In those early offensive missions we were always outnumbered and outperformed by the Luftwaffe, and our only superiority was our morale.

As we started home I rammed a ME-109 and was hit by a piece of its sheared-off tail. I was half blinded with blood. My squadron covered my withdrawal across the Channel, but I was unconscious when my spitfire crash-landed in England. (I learned later that my skull had been fractured, and that I was so near death that the head surgeon of the hospital to which I was taken believed it would be almost useless to operate on me.)

When I returned to consciousness, I gradually realized that a narrow face with large brown eyes was looking down at me.

"Remember me?" their owner said. "You saved my life in Vienna." He spoke with only a trace of a German accent.

His words ended my confusion. I recalled this sensitive face and managed to say, "How did you find me?" I noticed his white smock. "Do you work here?"

"It's a long story," he replied. "After you dropped me off I made my way to Warsaw, where an old friend aided me. Just before the war I escaped and reached safety in Scotland. When one of your Polish squadrons distinguished itself in the Battle of Britain, I thought you might be in it, so I wrote to the Air Ministry and found you were."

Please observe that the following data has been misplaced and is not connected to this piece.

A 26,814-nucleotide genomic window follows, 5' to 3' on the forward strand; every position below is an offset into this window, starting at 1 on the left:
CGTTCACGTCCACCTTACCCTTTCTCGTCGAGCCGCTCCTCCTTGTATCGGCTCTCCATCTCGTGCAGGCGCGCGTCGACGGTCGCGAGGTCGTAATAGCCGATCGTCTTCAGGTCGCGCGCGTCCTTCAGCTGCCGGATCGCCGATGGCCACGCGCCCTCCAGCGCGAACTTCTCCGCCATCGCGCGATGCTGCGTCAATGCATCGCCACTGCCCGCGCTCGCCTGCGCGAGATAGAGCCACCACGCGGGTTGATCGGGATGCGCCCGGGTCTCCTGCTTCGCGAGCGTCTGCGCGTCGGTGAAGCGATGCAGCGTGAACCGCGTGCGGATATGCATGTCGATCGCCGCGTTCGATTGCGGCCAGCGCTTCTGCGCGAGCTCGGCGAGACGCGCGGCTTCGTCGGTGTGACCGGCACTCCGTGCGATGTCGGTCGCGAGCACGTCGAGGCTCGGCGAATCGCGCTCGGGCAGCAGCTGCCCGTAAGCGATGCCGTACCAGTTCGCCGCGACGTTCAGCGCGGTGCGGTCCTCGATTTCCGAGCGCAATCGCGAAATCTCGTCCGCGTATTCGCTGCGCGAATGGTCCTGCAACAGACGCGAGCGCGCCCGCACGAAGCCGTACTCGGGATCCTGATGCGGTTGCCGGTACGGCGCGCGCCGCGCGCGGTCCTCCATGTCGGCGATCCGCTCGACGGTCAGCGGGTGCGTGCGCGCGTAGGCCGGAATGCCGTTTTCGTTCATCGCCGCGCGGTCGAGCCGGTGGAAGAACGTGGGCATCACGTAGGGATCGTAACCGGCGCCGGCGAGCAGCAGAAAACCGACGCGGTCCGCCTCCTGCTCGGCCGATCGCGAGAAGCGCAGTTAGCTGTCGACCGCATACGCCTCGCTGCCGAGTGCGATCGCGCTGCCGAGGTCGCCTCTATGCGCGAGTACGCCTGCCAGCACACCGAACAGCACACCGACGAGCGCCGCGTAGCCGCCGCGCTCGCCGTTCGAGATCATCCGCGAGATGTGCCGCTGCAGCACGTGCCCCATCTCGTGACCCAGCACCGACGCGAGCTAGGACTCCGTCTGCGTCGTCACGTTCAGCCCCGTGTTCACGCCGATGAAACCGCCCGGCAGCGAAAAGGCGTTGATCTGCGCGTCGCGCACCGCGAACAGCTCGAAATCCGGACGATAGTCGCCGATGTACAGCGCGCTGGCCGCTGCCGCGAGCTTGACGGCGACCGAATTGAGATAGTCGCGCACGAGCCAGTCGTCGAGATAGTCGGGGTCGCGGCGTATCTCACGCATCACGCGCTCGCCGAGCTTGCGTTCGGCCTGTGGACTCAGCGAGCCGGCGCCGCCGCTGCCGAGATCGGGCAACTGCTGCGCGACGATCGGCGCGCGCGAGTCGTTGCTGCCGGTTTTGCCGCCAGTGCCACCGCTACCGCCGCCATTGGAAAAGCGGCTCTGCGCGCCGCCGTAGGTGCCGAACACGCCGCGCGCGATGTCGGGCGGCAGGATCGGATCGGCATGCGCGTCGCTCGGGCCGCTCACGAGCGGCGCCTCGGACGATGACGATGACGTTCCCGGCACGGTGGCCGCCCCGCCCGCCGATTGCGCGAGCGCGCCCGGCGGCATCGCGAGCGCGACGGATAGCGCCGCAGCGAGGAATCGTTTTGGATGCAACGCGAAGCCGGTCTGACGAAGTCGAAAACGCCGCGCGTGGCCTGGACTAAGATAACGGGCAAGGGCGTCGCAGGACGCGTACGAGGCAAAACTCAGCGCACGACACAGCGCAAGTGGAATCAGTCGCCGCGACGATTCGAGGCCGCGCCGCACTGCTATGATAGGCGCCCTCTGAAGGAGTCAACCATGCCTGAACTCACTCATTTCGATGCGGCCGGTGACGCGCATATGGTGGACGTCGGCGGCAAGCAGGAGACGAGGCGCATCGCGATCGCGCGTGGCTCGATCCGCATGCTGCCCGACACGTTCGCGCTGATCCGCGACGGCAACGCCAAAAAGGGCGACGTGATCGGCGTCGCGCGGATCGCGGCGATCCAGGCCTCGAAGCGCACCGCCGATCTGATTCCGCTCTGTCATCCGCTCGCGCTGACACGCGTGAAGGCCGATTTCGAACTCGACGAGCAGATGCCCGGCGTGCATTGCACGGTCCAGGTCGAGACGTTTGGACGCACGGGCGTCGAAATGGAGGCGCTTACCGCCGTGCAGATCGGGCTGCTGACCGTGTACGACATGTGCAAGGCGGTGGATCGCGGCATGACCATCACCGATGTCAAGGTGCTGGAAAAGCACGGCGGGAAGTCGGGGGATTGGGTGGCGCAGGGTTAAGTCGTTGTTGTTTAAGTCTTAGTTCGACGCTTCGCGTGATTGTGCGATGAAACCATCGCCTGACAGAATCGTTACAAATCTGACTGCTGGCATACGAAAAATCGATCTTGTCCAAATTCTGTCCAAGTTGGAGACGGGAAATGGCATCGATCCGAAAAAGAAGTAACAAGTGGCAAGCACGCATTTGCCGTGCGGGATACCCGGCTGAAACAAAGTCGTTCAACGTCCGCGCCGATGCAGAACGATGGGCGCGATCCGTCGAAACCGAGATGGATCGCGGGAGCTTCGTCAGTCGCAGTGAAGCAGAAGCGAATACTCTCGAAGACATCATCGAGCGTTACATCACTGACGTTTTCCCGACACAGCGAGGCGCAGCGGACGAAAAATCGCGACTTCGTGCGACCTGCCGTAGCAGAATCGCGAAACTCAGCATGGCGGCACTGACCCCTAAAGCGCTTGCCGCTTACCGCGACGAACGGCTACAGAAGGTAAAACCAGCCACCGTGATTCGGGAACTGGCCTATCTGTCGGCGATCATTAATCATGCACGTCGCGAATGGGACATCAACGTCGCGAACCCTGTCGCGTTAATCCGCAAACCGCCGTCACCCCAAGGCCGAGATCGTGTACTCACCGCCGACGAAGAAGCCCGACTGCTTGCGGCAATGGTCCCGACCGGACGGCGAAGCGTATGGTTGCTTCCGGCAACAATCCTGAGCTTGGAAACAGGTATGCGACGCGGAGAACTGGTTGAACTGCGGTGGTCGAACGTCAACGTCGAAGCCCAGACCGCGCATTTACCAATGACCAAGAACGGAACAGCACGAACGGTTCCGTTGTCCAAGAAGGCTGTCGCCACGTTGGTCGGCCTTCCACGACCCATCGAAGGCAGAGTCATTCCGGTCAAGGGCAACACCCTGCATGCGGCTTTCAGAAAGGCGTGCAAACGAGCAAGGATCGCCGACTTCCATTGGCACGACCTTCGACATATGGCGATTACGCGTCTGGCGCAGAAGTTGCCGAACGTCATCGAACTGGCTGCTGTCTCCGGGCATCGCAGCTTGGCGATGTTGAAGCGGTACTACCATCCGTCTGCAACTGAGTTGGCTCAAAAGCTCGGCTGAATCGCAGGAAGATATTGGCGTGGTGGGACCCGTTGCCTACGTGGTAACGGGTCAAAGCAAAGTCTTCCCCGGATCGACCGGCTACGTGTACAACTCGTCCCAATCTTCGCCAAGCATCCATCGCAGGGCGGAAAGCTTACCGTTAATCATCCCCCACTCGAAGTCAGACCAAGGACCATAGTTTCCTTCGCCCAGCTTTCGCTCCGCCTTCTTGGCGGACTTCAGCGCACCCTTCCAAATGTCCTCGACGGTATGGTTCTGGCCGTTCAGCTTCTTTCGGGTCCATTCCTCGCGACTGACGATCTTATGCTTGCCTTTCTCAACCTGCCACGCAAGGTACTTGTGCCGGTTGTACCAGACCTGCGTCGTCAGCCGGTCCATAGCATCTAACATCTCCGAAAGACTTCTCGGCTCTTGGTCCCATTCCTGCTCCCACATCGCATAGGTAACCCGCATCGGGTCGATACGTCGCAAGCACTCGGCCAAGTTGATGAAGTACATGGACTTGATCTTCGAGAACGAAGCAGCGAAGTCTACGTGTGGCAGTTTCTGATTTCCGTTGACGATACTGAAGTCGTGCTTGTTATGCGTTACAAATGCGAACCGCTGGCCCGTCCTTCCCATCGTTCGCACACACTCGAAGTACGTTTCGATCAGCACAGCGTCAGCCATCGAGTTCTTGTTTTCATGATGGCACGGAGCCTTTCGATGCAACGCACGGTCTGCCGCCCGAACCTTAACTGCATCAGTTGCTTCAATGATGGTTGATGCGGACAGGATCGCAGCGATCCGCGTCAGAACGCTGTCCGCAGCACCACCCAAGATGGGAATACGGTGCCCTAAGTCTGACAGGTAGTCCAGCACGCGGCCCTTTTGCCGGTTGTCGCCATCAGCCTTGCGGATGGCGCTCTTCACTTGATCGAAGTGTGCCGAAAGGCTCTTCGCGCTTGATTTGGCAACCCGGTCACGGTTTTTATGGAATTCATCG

"How did you know my name?"

"It was written on the margin of your map. I remembered it."

His long fingers felt cool on my wrist. "Yesterday I read the story in the newspapers about a Polish hero shooting down five enemy planes in one day and then crash-landing near this hospital. It said your condition was considered hopeless. I immediately asked the Royal Air Force at Edinburgh to fly me here. "

"Why?"

"I thought that at last I could do something to show my gratitude. You see, I am a brain surgeon – I operated on you this morning."

9 comments:

  1. That's a great story. Thank You, dr Goska. And thank You too, Mr. Otto. But I don't think that Roman Turski was a real name of that pilot. Can't find him on any list. Most likely it's a fake name to protect identity of the pilot. This story is propably true. It was published for the first time in January issue of Reader's Digest (1953).